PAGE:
APRIL UPDATE: Western States Almost Drought Free
In past articles we've disused the longer-term natural cycles that cause years of drought, followed by years of wet.
These cycles mostly have to do with the cycles of activity of the sun, causing the heating and cooling of the Pacific Ocean. Typically called La Nina and El Nino.
Coming out of drought usually happens quickly, according to local meteorologist Don Day, of Day Weather.
Last March 80% of Nevada was experiencing drought conditions.
Now, in April of 2023, 25%, of the state is in drought. Even that is not as severe as it was last summer.
Idaho’s drought level has dropped from 73% to about 32%.
Utah is in much better shape with 40% of the state is still considered to be in moderate drought.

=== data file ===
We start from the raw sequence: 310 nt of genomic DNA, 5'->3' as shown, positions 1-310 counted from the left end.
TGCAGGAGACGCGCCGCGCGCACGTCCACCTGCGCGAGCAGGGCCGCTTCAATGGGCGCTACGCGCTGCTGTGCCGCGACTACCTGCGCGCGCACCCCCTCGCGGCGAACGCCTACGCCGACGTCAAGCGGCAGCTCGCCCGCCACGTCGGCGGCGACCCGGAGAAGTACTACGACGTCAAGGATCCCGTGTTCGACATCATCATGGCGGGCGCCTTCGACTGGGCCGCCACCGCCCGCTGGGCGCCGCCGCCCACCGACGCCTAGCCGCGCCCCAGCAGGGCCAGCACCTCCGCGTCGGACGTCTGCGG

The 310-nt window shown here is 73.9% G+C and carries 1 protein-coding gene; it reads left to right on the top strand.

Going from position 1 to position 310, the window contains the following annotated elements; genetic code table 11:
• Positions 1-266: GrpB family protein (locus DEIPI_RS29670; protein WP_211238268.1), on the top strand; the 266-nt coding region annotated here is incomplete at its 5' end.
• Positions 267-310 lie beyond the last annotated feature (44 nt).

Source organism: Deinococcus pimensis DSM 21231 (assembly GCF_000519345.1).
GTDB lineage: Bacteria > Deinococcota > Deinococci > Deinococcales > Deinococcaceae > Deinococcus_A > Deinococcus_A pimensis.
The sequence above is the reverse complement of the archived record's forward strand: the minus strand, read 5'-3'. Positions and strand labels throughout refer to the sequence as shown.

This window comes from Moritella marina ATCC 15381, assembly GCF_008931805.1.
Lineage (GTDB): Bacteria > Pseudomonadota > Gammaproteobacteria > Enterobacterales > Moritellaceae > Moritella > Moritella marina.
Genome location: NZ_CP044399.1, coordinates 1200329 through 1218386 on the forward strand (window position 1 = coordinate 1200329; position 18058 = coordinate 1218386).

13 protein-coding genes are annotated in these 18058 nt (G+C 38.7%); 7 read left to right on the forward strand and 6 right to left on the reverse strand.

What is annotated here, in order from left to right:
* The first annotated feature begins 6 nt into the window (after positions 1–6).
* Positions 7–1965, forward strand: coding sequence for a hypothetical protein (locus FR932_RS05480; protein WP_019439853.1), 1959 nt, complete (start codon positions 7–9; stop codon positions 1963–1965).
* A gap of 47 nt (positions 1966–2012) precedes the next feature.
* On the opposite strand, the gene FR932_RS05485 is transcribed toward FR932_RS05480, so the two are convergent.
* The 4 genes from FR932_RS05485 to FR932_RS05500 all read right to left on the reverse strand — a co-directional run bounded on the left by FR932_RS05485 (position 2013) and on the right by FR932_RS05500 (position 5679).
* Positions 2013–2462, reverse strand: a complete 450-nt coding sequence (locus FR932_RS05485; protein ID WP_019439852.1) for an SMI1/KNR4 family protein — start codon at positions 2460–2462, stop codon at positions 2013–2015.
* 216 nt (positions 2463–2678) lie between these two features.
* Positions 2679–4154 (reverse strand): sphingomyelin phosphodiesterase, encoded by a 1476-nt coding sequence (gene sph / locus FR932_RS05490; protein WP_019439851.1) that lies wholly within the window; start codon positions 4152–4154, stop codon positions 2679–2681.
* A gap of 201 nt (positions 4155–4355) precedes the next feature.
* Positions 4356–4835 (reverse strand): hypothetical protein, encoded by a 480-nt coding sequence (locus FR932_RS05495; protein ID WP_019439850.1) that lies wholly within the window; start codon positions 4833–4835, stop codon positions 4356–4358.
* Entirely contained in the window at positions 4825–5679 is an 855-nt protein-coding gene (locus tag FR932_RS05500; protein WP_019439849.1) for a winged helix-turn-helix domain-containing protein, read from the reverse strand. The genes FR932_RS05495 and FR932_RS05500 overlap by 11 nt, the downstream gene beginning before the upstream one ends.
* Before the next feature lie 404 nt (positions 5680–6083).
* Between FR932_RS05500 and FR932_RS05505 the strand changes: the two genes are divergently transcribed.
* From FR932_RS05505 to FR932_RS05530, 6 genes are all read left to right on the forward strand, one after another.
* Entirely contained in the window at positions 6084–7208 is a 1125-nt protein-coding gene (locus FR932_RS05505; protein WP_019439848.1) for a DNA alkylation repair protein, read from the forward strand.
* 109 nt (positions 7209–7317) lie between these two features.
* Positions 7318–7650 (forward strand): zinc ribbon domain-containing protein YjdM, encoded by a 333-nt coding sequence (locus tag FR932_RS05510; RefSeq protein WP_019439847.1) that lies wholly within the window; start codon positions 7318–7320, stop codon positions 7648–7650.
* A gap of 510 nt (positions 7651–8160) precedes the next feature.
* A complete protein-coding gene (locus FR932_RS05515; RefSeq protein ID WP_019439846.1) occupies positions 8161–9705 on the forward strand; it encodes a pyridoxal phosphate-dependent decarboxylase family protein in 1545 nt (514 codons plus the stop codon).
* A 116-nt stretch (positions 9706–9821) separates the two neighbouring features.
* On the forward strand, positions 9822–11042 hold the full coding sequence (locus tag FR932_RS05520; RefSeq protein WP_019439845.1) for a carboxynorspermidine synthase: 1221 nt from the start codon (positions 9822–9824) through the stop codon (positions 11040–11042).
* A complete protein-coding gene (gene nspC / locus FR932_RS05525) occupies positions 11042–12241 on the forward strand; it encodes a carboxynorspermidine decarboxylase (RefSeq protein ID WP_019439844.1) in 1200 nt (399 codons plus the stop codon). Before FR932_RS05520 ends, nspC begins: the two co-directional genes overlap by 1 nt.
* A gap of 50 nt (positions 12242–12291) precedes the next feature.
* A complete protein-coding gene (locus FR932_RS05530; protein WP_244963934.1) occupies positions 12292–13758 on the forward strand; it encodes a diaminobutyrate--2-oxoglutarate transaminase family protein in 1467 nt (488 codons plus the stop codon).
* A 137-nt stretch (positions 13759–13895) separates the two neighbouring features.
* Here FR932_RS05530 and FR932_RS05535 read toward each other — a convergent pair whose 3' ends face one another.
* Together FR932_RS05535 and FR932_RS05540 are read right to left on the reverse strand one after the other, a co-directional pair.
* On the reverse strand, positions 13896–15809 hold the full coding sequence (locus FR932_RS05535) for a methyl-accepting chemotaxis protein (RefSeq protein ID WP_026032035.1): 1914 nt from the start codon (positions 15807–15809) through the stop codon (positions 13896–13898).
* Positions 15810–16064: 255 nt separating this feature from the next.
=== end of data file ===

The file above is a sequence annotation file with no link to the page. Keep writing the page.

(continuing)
New Mexico (32.2%).
To put it into visual perspective, here is where we were, not long ago.
Looks horrible, doesn't it?
The latest update from April 4th shows much improvement.
Reservoirs are filling.
A lot of snow still has to melt and more wet spring weather is on the way.
Despite all of the snow, 3 years of drought do not end all in one winter.
But it is nice to see these improvements.
Here is the latest Western drought map.
Areas to the east of these states, down the center of the country, are still in heavy drought.
“We are seeing over 100% of normal snowpack and precipitation levels,” said Follingstad, who’s based in Boulder, Colo.
Though most people use the word "normal," as you see above, what is really meant is 'above 30-year average.' It is perfectly normal to have this much snowpack. It just doesn't happen often.
What this means for water supplies will depend on the rate of snowmelt.
“If the melt occurs quickly, and we have flooding events, then that will eliminate the potential for good groundwater recharge because groundwater is recharged through slow infiltration,” Follingstad said.